Joe Nobea from the Goldie River area said "these soldiers along with the Fuzzy Wuzzies are also Kokoda legends".

3850 PNG soldiers served during the Pacific war in the ten regiments formed over this time. They came from Papua – the Fly River area, the Purari, Lakekamu, Moresby, Buna, Samarai, Tufi, Goodenough Island, Northern Papuan Districts; and the New Guinea area of Lae, Morobe, Salamaua, Huon, Sepik, Madang and Islands of Manus, New Britain, New Ireland and Bouganville.

The story of the important role played by the Papua and New Guinea soldiers in nearly every theatre of war in Papua, New Guinea, Bouganville, and New Britain Islands deserves more recognition. “The accomplishments of this Papuan defence force came to the fore in the first attack by the Japanese in Northern Papua” Owen said.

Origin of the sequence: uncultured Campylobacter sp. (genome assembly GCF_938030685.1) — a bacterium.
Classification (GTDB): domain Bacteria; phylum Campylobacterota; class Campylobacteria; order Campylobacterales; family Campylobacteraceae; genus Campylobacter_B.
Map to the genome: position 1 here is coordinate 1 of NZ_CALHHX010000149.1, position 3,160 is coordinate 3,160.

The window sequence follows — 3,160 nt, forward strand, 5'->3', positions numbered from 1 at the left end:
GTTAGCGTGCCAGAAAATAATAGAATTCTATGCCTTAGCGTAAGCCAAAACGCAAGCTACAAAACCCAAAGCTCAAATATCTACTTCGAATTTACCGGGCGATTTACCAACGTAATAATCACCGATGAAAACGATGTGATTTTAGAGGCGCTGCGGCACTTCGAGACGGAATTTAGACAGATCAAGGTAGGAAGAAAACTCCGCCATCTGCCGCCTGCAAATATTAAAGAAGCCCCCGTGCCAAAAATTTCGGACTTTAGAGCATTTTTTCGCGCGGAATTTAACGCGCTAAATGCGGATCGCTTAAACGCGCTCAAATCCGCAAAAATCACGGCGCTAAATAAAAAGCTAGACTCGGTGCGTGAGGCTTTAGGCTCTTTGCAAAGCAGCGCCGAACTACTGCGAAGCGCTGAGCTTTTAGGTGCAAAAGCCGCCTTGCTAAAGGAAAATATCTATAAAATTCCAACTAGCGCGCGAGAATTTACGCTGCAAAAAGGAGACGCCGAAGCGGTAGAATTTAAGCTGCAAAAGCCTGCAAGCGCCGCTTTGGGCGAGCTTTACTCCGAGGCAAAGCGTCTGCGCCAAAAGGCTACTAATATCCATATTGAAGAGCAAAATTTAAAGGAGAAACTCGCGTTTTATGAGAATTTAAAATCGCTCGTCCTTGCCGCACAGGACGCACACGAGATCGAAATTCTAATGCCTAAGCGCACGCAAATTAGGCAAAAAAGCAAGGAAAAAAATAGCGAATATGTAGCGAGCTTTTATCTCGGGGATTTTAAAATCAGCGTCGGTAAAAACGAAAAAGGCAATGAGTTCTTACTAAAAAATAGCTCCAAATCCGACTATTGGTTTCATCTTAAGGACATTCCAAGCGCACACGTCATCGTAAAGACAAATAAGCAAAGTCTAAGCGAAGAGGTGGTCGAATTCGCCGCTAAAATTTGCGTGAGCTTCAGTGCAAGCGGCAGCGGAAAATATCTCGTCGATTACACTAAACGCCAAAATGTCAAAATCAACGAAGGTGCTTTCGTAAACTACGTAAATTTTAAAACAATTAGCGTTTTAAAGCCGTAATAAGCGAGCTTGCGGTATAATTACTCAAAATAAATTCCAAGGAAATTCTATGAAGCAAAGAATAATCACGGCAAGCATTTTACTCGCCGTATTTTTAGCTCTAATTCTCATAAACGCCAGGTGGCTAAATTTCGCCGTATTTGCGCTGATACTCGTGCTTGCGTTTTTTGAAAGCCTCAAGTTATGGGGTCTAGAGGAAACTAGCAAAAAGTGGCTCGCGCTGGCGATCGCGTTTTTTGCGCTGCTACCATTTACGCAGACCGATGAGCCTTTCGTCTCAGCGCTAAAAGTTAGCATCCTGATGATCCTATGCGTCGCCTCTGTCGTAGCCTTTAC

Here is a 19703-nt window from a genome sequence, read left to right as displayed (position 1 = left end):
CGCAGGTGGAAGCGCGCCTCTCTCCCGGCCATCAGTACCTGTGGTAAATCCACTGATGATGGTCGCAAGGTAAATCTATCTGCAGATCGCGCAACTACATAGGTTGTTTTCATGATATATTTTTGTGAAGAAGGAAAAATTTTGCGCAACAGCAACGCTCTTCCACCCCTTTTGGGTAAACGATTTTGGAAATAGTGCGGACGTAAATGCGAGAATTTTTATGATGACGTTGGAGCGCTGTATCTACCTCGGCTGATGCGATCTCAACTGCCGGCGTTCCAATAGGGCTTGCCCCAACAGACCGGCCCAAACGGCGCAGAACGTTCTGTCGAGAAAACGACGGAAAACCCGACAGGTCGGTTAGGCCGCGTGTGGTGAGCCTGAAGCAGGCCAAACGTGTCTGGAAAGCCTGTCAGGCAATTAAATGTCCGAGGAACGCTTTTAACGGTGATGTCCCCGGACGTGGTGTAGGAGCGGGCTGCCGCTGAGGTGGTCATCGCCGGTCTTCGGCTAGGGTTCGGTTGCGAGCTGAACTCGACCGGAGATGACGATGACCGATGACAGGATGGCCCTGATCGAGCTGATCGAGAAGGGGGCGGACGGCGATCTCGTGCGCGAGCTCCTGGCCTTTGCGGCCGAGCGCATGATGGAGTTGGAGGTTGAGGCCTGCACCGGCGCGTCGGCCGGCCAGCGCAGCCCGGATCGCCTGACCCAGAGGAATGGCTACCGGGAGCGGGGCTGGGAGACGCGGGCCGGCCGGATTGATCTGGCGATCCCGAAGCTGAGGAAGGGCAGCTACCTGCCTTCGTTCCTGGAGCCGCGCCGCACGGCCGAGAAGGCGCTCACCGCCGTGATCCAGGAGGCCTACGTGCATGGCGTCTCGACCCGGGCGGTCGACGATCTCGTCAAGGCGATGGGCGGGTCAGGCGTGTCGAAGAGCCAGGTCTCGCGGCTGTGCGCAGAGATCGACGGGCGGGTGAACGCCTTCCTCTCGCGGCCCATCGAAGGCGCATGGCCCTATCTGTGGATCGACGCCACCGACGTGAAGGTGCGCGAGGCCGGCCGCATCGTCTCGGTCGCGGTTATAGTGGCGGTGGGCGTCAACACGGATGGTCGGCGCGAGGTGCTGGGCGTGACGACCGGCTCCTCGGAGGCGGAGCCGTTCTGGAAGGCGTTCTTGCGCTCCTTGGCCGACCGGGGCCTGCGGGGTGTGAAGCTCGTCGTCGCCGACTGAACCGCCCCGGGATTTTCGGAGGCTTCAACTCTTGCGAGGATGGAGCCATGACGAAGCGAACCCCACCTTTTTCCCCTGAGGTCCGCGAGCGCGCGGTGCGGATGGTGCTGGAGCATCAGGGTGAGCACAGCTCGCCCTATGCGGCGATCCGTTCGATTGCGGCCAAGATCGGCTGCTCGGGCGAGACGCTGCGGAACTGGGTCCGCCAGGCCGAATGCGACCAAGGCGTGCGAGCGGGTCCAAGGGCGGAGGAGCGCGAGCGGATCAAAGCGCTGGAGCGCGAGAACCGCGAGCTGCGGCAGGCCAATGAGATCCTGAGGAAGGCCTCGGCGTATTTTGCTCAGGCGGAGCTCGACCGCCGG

On the 11 March 1942, Papuan soldiers from the P.I.B. fired the first angry shots in the Japanese advance into Papua. A reconnaissance sea plane landed just off the beach at Buna and the Japanese pilot was fired at before it took off.

Then in early June 1942, a group of 320 bare footed soldiers were sent from Port Moresby to the coastal hills of Awala in northern Papua with the purpose of watching for and patrolling the coastal area against Japanese sea landings from Morobe to Tufi. The PIB were excellent bushman and knew the country and the local Orokavian people well. This  aided the Australian soldiers who initially had limited understanding of the people and the country.

On 21 July 1942, the Japanese landed at Gona in northern Papua. On 23 July at 500pm the PIB encountered the Japanese at Soputa Hill near Awala. Japanese forward scouts on bicycles were shot at. The PIB were overwhelmed by the numbers of the initial 1500 strong landing force who were pushing to take control of the Kokoda airfield 70 kilometres inland. They were the first elements of Lieutenant General Horii’s South Sea Force of 13000 men. This was part of a wider plan to capture Port Moresby via the Kokoda track over the Owen Stanley Ranges.